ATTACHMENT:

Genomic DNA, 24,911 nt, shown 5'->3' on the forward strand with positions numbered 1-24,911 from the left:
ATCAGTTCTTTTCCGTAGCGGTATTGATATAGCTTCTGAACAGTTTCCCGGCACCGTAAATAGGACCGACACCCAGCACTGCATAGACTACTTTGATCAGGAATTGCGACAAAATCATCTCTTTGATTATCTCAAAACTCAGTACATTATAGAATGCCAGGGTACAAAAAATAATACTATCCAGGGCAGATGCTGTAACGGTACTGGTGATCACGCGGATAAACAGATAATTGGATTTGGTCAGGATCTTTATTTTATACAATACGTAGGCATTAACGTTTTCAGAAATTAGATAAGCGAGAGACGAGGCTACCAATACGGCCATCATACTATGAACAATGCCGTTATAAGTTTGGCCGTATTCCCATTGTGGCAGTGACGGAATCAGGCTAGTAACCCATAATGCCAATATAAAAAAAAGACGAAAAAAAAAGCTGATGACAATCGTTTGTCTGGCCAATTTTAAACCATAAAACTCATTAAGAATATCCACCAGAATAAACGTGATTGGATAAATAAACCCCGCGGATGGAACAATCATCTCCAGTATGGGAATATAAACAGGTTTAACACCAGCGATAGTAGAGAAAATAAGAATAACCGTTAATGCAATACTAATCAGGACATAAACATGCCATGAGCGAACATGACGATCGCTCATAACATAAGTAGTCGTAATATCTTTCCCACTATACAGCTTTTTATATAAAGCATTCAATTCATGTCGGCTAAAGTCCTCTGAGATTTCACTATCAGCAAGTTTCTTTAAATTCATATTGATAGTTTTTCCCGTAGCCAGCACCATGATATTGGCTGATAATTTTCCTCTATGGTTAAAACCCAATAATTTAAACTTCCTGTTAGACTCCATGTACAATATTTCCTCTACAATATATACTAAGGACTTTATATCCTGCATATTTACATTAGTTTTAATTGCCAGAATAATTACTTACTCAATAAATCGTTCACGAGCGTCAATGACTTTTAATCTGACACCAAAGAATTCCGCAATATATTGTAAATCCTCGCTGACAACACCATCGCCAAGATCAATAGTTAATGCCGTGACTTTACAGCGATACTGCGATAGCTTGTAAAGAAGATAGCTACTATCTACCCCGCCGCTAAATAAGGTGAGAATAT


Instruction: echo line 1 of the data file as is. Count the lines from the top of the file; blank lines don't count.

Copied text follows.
Genomic DNA, 24,911 nt, shown 5'->3' on the forward strand with positions numbered 1-24,911 from the left: